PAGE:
Use the dust sand theme and a plain green background, panels at the side so as not to take up too much space.

Maybe it's time to go back to debian.

sudo apt-get install ttf-droid

Sunday, January 23, 2011

Ubuntu Install (10.10 Maverick Meerkat)

I've just made a new install of Ubuntu 10.10 on my desktop.

At first, I couldn't get my computer to boot off a CD or usb drive. This turned out to be because I'd disabled USB in the BIOS. Apparently for stability reasons.

After that, I could get the computer to boot of a usb drive, although not off a CD. Even when it did boot, it seemed to freeze forever at a purple screen of death with a stupid little picture of a keyboard being equal to a man. Go figure. 

I assume it was trying to load the linux kernel. Pulling out all usb devices except the usb stick it was actually booting from seemed to help.

But even then you just have to wait it out. It seems to take about five minutes, with no progress bar or anything. During which the only indication that it hasn't crashed is that the light on the usb drive is flashing. It's very difficult to wait that long, especially when you've seen it crash ten times already. But eventually it may switch to a different purple screen, on which orange dots move incomprehensibly.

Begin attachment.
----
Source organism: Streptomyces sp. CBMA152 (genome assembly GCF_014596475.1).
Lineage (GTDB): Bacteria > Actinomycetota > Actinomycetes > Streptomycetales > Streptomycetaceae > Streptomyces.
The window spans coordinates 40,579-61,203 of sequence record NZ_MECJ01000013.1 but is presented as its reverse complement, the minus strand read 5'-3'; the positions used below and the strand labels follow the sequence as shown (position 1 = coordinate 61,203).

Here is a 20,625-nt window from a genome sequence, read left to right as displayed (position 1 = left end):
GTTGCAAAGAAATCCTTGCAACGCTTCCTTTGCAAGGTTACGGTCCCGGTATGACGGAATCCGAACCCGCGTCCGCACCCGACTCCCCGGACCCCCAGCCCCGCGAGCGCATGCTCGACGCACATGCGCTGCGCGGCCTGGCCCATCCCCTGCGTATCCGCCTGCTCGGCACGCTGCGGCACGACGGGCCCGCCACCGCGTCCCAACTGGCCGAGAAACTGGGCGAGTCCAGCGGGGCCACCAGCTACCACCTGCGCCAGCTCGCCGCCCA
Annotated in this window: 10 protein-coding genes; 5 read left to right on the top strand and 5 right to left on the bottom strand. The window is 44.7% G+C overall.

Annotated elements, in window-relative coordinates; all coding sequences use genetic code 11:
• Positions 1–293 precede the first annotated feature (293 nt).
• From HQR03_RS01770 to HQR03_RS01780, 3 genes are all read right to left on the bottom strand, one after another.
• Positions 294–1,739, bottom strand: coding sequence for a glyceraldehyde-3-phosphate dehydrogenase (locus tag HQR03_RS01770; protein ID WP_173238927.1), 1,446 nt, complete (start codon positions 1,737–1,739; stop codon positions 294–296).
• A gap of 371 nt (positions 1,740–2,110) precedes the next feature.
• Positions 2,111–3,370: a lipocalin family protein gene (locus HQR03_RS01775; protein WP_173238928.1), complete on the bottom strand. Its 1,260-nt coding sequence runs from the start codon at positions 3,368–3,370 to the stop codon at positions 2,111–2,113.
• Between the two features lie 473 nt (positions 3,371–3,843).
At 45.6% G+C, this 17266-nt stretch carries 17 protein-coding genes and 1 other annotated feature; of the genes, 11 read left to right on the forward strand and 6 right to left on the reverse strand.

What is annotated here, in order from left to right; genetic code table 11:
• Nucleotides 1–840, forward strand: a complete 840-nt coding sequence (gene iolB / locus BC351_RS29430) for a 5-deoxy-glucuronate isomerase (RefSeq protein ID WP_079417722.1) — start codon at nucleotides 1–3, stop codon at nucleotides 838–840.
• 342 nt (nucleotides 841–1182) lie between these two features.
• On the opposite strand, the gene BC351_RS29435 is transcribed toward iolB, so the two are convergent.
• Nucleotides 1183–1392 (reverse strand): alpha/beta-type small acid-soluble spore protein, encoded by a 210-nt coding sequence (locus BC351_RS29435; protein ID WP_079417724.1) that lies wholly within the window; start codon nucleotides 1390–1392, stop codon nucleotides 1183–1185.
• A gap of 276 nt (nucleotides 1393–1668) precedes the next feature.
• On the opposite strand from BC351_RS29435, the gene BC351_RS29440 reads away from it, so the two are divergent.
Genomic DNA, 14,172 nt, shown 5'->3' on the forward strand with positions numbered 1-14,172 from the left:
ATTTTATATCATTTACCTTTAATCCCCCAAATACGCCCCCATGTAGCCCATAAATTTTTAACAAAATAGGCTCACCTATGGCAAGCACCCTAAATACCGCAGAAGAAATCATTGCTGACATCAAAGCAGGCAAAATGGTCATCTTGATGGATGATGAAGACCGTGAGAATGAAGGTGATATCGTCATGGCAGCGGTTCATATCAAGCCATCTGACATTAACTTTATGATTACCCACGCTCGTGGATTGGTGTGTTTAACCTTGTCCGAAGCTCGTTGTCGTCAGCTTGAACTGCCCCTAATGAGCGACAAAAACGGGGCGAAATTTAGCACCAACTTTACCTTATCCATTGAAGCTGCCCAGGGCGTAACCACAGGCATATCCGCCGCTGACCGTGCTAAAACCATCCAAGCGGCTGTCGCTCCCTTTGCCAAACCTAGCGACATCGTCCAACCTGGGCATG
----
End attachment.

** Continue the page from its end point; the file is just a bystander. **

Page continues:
All of this would be much more tractable if there was some indication what the damned thing was doing. I bloody hate the sort of cretins who turn off progress reports. Presumably for 'aesthetic' reasons. As if wasting half a day because you can't see what's going on will make you feel better about linux.

Eventually though, it becomes a friendly graphical installer, and everything gets much less worrying.

Once you're there, it's safe to put in the wireless USB dongle, which the installer recognises and configures immediately. That allows it to download updates as part of the install, which worked flawlessly.